And somewhere along the line, as I was studying up on how to make a living as an independent consultant/freelancer, it was suggested that I teach a class—suggested in that, “everybody who’s reading this book should teach a class” sort of way.

I thought, gee, I do like doing my dog and pony show, and get frustrated that I only have fifty minutes to try to teach people anything about a subject that, well, let’s just say requires more than fifty minutes to learn. Maybe teaching a class would be my way of drawing that dog and pony show out for a smaller group of people, and I could actually read what they’re writing and answer very specific questions, and, oh, what the hell, I’ll pop on over to the web site for the local community college.

Before I knew it I had signed on to teach a continuing education class at Bellevue College called, wait for it . . . Writing Fantasy & Science Fiction. Then I was invited back to do it again, then I suggested a class on Worldbuilding, which I’m teaching right now, and a one-day seminar called Living Dialog, and here I am, getting ready for my third term at Writing Fantasy & Science Fiction, and I’ve suggested a class on editing fiction that the college is considering.

And in the meantime, more conventions and writers conferences.

And I love it.

It never occurred to me I would like it as much as I do, even when I first signed on to teach. It’s long ago stopped being a way to sell the book, which is now plugging away just fine, though truth be told it’s probably plugging away just fine entirely because I’m “out there.” This old dog, closer to 50 now than 40, has learned a new trick, and part of what I love about it is that I haven’t learned it all the way yet.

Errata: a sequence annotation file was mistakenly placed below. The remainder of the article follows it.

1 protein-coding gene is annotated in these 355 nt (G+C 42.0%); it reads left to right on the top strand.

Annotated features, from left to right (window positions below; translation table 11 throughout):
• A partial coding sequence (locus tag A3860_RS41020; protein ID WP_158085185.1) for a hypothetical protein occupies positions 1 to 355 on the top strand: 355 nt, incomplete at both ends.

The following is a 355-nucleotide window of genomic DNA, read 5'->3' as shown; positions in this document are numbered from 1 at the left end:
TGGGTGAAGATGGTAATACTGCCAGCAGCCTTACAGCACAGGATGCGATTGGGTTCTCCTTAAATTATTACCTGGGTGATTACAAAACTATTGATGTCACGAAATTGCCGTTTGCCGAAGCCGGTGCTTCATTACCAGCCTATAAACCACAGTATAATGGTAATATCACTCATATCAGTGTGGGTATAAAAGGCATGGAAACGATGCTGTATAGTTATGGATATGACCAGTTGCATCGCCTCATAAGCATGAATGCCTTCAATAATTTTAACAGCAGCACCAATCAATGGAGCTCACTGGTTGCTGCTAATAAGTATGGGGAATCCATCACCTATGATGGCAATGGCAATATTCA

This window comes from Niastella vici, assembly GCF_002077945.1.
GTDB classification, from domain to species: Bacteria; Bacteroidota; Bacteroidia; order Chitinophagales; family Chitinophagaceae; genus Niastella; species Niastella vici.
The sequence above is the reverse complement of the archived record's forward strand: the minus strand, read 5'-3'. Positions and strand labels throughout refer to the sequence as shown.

Every term the Writing Fantasy & Science Fiction class gets a little tighter. I learn as much from my students as they do from me—another old saying, this one entirely true at least in my experience.

And in answer to a few on the Twitterverse who’ve seen me plugging my Bellevue College classes but who live outside the Seattle area, I have been trying to get out there online, too, and here’s one that’s enrolling now:

The First 10 Pages: Science Fiction & Fantasy Boot Camp from Writer’s Digest University. Author Jay Lake and agent Carlie Webber and I will be talking about the all-important first ten pages of your manuscript and will be doing hands-on critiques. I recorded the presentation yesterday and can’t wait to dive in to the rest of it in a couple weeks.

Most of the rest of my day today will be spent getting ready for tonight’s Worldbuilding class, where we’ll be talking about geography. Me in a room with a handful of like-minded individuals talking about fantasy maps, and I only have three hours? Not enough time!

What I’m trying to say is this:

If you’re an experienced author or editor—or have something to say about any subject—find a way to get out there and teach. If you’re an aspiring author and you’re looking for ways to improve your craft, invest in yourself and your career and get out there and take a class.

I’ll admit to a degree of cynicism—we all suffer from it from time to time—and I went into the first continuing ed class terrified that I would be confronted with a classroom full of psychotics. I can’t even tell you the nightmare scenarios that played out in my fevered imagination.

But then from day one what I was confronted with was hardly a room of crazy people but a room full of smart, creative, energetic minds coming from all walks of life, ranging in age from teens to sixties, and every one of them with something interesting to say and real talent and drive for writing.

It’s been amazing so far, and I hope to keep doing it forever.


—Philip Athans